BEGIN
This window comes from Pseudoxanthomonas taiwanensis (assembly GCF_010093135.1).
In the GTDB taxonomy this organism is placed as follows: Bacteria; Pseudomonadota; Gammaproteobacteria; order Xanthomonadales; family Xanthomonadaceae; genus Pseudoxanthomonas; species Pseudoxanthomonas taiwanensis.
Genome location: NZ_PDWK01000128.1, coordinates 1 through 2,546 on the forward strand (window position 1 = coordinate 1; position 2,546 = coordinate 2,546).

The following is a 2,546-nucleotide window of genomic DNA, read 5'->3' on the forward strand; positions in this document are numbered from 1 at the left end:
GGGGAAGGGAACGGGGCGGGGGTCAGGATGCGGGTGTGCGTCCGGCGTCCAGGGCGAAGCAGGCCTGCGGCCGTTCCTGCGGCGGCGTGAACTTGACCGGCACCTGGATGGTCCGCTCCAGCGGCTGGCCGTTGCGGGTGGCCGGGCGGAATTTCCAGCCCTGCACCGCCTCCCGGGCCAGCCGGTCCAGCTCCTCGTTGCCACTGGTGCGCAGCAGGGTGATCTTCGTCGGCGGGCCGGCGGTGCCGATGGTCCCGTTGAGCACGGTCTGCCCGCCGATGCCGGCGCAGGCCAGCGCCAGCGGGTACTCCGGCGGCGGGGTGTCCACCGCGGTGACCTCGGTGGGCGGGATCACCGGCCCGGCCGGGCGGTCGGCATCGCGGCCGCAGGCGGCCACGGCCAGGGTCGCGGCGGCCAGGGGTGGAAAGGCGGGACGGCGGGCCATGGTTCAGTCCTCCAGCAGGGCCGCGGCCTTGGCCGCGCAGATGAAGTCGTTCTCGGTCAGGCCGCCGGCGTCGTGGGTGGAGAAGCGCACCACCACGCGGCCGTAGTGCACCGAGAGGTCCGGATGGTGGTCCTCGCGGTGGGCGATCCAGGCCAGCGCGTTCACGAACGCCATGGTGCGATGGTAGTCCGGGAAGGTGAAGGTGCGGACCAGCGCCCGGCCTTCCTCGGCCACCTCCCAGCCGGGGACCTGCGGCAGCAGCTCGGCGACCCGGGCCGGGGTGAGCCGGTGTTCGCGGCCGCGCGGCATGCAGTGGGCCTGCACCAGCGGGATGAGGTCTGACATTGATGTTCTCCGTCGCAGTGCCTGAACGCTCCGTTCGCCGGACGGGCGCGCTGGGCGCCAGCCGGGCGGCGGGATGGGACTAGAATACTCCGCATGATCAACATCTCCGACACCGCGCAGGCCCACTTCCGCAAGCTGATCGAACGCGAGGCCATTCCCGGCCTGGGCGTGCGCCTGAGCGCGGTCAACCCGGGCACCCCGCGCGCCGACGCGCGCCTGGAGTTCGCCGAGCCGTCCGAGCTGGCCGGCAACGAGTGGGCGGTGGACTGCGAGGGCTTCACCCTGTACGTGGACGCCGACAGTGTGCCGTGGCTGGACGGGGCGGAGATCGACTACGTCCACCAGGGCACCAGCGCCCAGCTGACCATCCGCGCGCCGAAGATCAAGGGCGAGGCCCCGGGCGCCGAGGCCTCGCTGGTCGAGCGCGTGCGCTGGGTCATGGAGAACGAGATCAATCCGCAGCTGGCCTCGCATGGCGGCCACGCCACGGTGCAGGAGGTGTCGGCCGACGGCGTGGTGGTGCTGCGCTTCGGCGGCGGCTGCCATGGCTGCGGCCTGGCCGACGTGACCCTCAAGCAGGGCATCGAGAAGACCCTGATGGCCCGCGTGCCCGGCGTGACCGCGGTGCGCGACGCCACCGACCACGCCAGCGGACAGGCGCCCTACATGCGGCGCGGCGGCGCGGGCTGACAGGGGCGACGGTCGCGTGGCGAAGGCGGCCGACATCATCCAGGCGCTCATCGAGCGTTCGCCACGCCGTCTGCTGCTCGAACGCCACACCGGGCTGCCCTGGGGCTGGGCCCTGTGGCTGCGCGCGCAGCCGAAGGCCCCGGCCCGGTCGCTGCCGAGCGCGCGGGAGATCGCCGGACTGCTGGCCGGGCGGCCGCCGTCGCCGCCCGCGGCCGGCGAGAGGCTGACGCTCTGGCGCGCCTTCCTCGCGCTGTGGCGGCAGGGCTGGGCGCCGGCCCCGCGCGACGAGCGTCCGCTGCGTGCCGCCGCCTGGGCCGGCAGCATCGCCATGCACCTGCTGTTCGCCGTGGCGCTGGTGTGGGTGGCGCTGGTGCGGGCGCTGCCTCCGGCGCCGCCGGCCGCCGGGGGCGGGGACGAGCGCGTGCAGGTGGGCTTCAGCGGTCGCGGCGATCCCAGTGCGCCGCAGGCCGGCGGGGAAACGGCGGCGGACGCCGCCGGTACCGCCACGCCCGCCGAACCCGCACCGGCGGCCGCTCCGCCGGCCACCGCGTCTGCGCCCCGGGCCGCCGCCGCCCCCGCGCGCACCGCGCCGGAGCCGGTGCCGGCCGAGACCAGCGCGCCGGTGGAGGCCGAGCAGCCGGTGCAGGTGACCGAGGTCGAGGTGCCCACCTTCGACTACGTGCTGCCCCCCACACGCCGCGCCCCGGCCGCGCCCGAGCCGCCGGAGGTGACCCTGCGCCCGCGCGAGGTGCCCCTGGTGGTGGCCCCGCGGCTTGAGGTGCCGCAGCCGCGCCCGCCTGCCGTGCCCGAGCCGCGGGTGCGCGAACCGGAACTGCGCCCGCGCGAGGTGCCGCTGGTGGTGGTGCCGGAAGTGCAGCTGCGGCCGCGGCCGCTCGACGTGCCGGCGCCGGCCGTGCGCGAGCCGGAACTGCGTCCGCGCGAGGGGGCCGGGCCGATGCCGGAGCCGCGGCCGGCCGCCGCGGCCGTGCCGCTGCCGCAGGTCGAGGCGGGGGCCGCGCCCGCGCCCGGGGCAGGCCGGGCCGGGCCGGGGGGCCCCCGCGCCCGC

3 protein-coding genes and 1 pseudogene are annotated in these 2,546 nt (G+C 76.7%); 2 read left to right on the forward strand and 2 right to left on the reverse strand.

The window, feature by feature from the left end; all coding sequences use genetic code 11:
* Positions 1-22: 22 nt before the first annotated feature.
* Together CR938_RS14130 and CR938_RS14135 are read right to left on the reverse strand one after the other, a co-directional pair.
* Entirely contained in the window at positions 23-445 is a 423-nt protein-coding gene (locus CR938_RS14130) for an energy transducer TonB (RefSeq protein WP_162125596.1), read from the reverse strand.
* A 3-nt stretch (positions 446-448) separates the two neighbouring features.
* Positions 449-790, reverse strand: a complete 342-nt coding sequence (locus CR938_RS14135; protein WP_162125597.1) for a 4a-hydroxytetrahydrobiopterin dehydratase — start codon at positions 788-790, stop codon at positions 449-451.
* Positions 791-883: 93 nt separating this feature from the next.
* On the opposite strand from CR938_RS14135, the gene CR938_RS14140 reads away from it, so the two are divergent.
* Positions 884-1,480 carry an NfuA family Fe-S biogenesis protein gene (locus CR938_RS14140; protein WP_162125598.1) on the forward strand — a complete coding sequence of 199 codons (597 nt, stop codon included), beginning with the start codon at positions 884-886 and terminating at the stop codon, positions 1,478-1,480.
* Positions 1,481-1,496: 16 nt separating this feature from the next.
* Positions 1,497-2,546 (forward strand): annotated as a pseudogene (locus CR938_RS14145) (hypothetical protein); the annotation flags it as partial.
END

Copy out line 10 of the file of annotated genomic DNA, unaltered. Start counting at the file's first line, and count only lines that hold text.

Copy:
* Entirely contained in the window at positions 23-445 is a 423-nt protein-coding gene (locus CR938_RS14130) for an energy transducer TonB (RefSeq protein WP_162125596.1), read from the reverse strand.